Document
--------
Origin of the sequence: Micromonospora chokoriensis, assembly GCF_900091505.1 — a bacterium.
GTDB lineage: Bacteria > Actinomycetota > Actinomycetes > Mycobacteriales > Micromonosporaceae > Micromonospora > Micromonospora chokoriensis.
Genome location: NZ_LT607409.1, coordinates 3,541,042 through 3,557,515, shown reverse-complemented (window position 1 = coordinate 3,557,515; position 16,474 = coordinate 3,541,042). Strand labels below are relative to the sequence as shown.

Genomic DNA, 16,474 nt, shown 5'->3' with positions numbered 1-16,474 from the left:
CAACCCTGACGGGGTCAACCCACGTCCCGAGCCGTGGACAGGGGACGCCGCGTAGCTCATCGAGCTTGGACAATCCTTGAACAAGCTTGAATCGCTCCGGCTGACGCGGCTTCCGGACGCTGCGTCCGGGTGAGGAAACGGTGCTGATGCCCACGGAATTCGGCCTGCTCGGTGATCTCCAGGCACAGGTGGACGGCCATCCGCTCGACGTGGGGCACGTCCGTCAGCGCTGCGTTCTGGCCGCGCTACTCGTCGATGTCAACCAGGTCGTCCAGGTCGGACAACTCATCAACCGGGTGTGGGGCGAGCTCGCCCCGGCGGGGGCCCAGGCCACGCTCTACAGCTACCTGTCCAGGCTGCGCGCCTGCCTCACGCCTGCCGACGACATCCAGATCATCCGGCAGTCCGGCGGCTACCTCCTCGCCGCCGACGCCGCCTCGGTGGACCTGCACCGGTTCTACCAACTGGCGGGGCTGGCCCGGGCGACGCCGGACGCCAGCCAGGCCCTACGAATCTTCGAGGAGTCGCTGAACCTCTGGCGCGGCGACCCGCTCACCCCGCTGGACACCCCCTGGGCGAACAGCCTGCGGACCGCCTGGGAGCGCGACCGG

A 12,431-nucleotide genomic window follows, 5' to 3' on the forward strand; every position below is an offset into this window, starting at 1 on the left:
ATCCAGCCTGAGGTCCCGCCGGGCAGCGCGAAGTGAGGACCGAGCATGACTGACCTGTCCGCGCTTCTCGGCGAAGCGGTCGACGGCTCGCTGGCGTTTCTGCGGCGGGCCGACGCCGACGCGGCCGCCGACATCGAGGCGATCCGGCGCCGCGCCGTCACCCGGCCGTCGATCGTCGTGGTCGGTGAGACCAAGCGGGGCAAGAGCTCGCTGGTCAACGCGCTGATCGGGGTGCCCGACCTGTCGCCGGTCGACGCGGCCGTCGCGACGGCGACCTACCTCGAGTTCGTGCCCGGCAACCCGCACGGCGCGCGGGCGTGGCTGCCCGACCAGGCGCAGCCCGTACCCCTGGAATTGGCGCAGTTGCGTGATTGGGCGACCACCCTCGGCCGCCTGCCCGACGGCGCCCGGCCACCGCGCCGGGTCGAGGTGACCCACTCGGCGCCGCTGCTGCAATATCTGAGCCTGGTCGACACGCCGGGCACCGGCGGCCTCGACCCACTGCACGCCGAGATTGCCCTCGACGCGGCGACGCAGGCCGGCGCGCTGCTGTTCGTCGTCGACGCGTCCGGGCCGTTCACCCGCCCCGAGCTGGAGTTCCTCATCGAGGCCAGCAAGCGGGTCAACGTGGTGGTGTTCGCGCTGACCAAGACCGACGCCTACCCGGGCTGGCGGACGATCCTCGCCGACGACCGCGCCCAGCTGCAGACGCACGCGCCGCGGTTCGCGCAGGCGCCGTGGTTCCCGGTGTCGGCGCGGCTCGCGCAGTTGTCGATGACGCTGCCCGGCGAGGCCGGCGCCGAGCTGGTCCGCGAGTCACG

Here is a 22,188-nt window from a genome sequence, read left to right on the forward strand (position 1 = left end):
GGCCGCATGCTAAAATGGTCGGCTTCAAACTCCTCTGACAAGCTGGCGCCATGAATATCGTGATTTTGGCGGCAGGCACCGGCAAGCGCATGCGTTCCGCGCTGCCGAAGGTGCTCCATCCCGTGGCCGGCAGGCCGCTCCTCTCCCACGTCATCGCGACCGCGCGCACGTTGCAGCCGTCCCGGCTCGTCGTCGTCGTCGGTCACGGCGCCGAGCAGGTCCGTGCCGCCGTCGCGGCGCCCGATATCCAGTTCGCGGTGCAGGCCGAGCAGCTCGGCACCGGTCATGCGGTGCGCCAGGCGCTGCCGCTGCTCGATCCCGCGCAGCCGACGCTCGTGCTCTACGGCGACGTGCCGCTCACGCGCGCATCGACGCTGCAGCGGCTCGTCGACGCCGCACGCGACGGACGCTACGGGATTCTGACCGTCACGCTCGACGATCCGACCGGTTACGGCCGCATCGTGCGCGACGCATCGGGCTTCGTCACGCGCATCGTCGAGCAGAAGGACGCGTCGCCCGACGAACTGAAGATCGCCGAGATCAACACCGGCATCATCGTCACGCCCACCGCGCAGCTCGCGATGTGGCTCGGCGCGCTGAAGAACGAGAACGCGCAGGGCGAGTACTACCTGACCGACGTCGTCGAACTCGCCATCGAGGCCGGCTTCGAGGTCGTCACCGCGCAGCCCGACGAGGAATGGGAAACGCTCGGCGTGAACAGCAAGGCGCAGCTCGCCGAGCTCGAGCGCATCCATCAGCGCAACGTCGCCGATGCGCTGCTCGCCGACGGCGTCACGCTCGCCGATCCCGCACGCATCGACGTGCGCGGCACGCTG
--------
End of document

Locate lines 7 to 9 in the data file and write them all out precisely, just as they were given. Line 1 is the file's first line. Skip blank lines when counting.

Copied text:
ATCCAGCCTGAGGTCCCGCCGGGCAGCGCGAAGTGAGGACCGAGCATGACTGACCTGTCCGCGCTTCTCGGCGAAGCGGTCGACGGCTCGCTGGCGTTTCTGCGGCGGGCCGACGCCGACGCGGCCGCCGACATCGAGGCGATCCGGCGCCGCGCCGTCACCCGGCCGTCGATCGTCGTGGTCGGTGAGACCAAGCGGGGCAAGAGCTCGCTGGTCAACGCGCTGATCGGGGTGCCCGACCTGTCGCCGGTCGACGCGGCCGTCGCGACGGCGACCTACCTCGAGTTCGTGCCCGGCAACCCGCACGGCGCGCGGGCGTGGCTGCCCGACCAGGCGCAGCCCGTACCCCTGGAATTGGCGCAGTTGCGTGATTGGGCGACCACCCTCGGCCGCCTGCCCGACGGCGCCCGGCCACCGCGCCGGGTCGAGGTGACCCACTCGGCGCCGCTGCTGCAATATCTGAGCCTGGTCGACACGCCGGGCACCGGCGGCCTCGACCCACTGCACGCCGAGATTGCCCTCGACGCGGCGACGCAGGCCGGCGCGCTGCTGTTCGTCGTCGACGCGTCCGGGCCGTTCACCCGCCCCGAGCTGGAGTTCCTCATCGAGGCCAGCAAGCGGGTCAACGTGGTGGTGTTCGCGCTGACCAAGACCGACGCCTACCCGGGCTGGCGGACGATCCTCGCCGACGACCGCGCCCAGCTGCAGACGCACGCGCCGCGGTTCGCGCAGGCGCCGTGGTTCCCGGTGTCGGCGCGGCTCGCGCAGTTGTCGATGACGCTGCCCGGCGAGGCCGGCGCCGAGCTGGTCCGCGAGTCACG

Here is a 22,188-nt window from a genome sequence, read left to right on the forward strand (position 1 = left end):
GGCCGCATGCTAAAATGGTCGGCTTCAAACTCCTCTGACAAGCTGGCGCCATGAATATCGTGATTTTGGCGGCAGGCACCGGCAAGCGCATGCGTTCCGCGCTGCCGAAGGTGCTCCATCCCGTGGCCGGCAGGCCGCTCCTCTCCCACGTCATCGCGACCGCGCGCACGTTGCAGCCGTCCCGGCTCGTCGTCGTCGTCGGTCACGGCGCCGAGCAGGTCCGTGCCGCCGTCGCGGCGCCCGATATCCAGTTCGCGGTGCAGGCCGAGCAGCTCGGCACCGGTCATGCGGTGCGCCAGGCGCTGCCGCTGCTCGATCCCGCGCAGCCGACGCTCGTGCTCTACGGCGACGTGCCGCTCACGCGCGCATCGACGCTGCAGCGGCTCGTCGACGCCGCACGCGACGGACGCTACGGGATTCTGACCGTCACGCTCGACGATCCGACCGGTTACGGCCGCATCGTGCGCGACGCATCGGGCTTCGTCACGCGCATCGTCGAGCAGAAGGACGCGTCGCCCGACGAACTGAAGATCGCCGAGATCAACACCGGCATCATCGTCACGCCCACCGCGCAGCTCGCGATGTGGCTCGGCGCGCTGAAGAACGAGAACGCGCAGGGCGAGTACTACCTGACCGACGTCGTCGAACTCGCCATCGAGGCCGGCTTCGAGGTCGTCACCGCGCAGCCCGACGAGGAATGGGAAACGCTCGGCGTGAACAGCAAGGCGCAGCTCGCCGAGCTCGAGCGCATCCATCAGCGCAACGTCGCCGATGCGCTGCTCGCCGACGGCGTCACGCTCGCCGATCCCGCACGCATCGACGTGCGCGGCACGCTG